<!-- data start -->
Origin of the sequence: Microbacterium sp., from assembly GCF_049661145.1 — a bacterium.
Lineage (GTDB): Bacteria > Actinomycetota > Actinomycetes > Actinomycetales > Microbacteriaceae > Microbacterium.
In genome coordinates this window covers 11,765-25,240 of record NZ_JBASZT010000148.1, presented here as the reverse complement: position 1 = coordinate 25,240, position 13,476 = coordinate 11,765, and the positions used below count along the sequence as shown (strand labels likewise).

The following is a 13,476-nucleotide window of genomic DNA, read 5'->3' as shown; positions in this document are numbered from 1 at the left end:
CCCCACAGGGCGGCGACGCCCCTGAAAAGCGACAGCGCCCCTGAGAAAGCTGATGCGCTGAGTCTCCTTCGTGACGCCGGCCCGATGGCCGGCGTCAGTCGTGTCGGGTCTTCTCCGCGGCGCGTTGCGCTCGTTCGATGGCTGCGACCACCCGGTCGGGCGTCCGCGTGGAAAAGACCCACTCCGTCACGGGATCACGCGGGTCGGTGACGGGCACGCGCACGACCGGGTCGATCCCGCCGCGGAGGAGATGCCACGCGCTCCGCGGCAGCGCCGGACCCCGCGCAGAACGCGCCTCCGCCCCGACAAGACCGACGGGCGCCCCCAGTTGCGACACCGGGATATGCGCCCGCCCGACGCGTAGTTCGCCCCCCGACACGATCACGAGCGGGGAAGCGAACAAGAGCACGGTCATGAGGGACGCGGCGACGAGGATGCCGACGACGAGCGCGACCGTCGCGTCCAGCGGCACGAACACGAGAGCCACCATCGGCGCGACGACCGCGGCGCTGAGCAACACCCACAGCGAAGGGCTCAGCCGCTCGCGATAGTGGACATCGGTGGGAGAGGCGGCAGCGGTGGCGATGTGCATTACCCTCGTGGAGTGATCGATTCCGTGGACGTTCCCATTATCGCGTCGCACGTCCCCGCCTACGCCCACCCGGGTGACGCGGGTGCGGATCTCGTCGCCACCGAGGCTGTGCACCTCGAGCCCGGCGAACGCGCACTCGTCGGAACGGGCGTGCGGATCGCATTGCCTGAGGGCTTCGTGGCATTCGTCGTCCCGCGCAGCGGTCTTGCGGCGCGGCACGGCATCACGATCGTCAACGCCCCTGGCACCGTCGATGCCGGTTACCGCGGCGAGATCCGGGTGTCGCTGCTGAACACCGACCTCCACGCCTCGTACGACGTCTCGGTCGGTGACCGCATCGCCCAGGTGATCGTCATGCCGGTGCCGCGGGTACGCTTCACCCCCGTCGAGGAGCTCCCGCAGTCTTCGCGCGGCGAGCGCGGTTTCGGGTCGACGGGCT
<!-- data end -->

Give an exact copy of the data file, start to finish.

Origin of the sequence: Microbacterium sp., from assembly GCF_049661145.1 — a bacterium.
Lineage (GTDB): Bacteria > Actinomycetota > Actinomycetes > Actinomycetales > Microbacteriaceae > Microbacterium.
In genome coordinates this window covers 11,765-25,240 of record NZ_JBASZT010000148.1, presented here as the reverse complement: position 1 = coordinate 25,240, position 13,476 = coordinate 11,765, and the positions used below count along the sequence as shown (strand labels likewise).

The following is a 13,476-nucleotide window of genomic DNA, read 5'->3' as shown; positions in this document are numbered from 1 at the left end:
CCCCACAGGGCGGCGACGCCCCTGAAAAGCGACAGCGCCCCTGAGAAAGCTGATGCGCTGAGTCTCCTTCGTGACGCCGGCCCGATGGCCGGCGTCAGTCGTGTCGGGTCTTCTCCGCGGCGCGTTGCGCTCGTTCGATGGCTGCGACCACCCGGTCGGGCGTCCGCGTGGAAAAGACCCACTCCGTCACGGGATCACGCGGGTCGGTGACGGGCACGCGCACGACCGGGTCGATCCCGCCGCGGAGGAGATGCCACGCGCTCCGCGGCAGCGCCGGACCCCGCGCAGAACGCGCCTCCGCCCCGACAAGACCGACGGGCGCCCCCAGTTGCGACACCGGGATATGCGCCCGCCCGACGCGTAGTTCGCCCCCCGACACGATCACGAGCGGGGAAGCGAACAAGAGCACGGTCATGAGGGACGCGGCGACGAGGATGCCGACGACGAGCGCGACCGTCGCGTCCAGCGGCACGAACACGAGAGCCACCATCGGCGCGACGACCGCGGCGCTGAGCAACACCCACAGCGAAGGGCTCAGCCGCTCGCGATAGTGGACATCGGTGGGAGAGGCGGCAGCGGTGGCGATGTGCATTACCCTCGTGGAGTGATCGATTCCGTGGACGTTCCCATTATCGCGTCGCACGTCCCCGCCTACGCCCACCCGGGTGACGCGGGTGCGGATCTCGTCGCCACCGAGGCTGTGCACCTCGAGCCCGGCGAACGCGCACTCGTCGGAACGGGCGTGCGGATCGCATTGCCTGAGGGCTTCGTGGCATTCGTCGTCCCGCGCAGCGGTCTTGCGGCGCGGCACGGCATCACGATCGTCAACGCCCCTGGCACCGTCGATGCCGGTTACCGCGGCGAGATCCGGGTGTCGCTGCTGAACACCGACCTCCACGCCTCGTACGACGTCTCGGTCGGTGACCGCATCGCCCAGGTGATCGTCATGCCGGTGCCGCGGGTACGCTTCACCCCCGTCGAGGAGCTCCCGCAGTCTTCGCGCGGCGAGCGCGGTTTCGGGTCGACGGGCT